How to Care for the Rose of Sharon


The Rose of Sharon shrub produces large pink or lavender flowers and reaches up to 8 feet tall. A deciduous plant, Rose of Sharon blooms in late summer and fall when most other flowering ornamentals have completed their blooming cycle. Rose of Sharon, a type of hibiscus, is a low-maintenance, drought-tolerant shrub suitable for borders and hedges in the landscape. Proper care ensures the shrub continues to thrive and provide its impressive blooms to your garden.

Step 1

Prune Rose of Sharon shrubs in spring just before new growth begins. Cut out damaged and dead branches at their base with pruning shears. Remove 1/3 of the older branches at the base, then shape the remaining branches to the desired length.

Step 2

Spread a 1-inch layer of compost over the soil under the shrub. Apply the compost over the ground on the area under the outermost branches of the shrub. The compost breaks down over the summer months and leaches nutrients into the soil.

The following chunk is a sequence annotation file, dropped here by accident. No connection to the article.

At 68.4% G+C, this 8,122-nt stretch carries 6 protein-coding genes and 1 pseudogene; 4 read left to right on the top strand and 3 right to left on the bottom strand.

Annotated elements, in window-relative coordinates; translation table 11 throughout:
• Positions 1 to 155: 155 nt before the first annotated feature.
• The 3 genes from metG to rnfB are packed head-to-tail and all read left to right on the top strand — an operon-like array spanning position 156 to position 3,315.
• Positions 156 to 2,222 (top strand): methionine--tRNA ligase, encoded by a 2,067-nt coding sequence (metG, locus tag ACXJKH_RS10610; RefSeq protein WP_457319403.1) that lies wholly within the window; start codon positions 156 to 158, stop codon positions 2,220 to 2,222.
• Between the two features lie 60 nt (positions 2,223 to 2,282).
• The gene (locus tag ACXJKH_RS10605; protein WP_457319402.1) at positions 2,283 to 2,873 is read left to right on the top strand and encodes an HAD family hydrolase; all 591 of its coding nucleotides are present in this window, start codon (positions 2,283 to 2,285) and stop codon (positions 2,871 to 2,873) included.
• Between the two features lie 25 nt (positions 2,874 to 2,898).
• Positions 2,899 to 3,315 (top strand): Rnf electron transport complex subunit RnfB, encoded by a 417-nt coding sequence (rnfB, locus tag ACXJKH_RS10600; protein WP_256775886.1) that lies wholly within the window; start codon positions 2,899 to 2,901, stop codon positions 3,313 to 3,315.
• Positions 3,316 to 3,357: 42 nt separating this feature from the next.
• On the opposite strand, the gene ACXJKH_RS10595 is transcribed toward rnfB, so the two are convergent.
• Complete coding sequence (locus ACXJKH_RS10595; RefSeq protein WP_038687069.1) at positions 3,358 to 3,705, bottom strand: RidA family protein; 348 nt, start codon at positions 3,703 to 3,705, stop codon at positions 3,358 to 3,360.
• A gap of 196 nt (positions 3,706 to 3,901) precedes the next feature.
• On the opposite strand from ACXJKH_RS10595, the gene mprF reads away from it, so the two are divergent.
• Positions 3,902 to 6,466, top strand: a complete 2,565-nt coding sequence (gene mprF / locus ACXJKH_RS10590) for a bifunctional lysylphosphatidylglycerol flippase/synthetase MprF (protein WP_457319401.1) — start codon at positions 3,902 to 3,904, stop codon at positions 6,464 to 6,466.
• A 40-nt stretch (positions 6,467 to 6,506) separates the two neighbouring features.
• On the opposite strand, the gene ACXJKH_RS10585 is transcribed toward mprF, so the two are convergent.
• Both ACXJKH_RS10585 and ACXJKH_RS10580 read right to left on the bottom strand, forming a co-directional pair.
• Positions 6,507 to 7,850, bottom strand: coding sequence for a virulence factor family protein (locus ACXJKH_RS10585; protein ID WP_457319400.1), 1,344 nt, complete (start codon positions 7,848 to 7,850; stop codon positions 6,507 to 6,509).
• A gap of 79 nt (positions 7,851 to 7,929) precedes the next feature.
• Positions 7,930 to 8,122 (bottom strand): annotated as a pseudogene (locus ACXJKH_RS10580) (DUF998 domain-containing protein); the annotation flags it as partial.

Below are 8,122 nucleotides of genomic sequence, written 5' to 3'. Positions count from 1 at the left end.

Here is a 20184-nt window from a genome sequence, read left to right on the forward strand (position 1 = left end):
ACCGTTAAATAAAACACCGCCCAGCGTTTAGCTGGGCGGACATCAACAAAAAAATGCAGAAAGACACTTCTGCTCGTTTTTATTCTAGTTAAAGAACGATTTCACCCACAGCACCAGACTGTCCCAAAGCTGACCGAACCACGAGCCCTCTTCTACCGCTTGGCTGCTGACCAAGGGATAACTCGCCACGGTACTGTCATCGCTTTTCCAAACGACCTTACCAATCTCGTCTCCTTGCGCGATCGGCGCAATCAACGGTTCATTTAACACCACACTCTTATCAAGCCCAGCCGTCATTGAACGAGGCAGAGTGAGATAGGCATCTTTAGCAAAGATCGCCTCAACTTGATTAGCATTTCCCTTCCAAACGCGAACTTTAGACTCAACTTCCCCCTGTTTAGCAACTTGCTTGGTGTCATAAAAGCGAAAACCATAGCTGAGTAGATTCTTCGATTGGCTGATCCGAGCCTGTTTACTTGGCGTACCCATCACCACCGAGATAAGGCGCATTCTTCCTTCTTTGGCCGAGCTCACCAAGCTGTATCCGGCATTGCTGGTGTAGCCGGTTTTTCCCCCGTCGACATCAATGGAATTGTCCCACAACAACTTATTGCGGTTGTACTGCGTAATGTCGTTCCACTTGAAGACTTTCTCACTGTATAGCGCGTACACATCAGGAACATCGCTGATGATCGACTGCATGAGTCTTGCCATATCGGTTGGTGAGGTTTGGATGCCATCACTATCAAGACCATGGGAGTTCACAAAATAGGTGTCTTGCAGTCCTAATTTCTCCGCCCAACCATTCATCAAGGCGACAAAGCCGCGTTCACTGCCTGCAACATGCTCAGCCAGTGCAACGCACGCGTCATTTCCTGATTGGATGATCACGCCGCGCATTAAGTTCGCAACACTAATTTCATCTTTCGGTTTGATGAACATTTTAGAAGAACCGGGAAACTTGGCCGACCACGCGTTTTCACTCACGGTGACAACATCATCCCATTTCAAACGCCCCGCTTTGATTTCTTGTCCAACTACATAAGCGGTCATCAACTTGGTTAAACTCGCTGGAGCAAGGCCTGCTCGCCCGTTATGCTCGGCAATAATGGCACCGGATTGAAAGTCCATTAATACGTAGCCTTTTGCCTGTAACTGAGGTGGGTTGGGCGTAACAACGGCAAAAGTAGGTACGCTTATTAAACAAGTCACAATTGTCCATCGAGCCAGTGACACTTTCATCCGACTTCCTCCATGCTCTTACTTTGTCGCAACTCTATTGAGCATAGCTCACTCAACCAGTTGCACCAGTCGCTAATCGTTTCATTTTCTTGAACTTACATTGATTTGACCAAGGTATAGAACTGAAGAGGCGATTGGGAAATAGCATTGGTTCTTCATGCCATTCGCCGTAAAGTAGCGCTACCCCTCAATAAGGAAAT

Step 3

Apply a 2- to 3-inch layer of organic mulch, such as bark chips, under the Rose of Sharon shrub. Leave a 2-inch space between the trunk of the shrub and the mulch, otherwise moisture in the mulch may damage the trunk. Mulch helps preserve moisture in the soil between watering.

Step 4

Water Rose of Sharon from spring until fall when there is less than 1 inch of rainfall in a week. Water at the base of the shrub until the top 6 to 8 inches of soil feels moist.

Step 5

Weed under the Rose of Sharon regularly, especially in spring and early summer. Mulching also helps prevent some weed growth.

Tips and Warnings

  • Rose of Sharon readily self-seeds itself in the garden, so remove the seed heads to avoid this problem.

Things You'll Need

  • Pruning shears
  • Compost
  • Mulch


  • Virginia Cooperative Extension: Rose of Sharon
  • WSU Clark County Extension: Rose of Sharon
Keywords: Rose of Sharon, Flowering shrub care, maintaining hibiscus bushes

About this Author

Jenny Harrington has been a freelance writer since 2006. Her published articles have appeared in various print and online publications, including the "Dollar Stretcher." Previously, she owned her own business, selling handmade items online, wholesale and at crafts fairs. Harrington's specialties include small business information, crafting, decorating and gardening.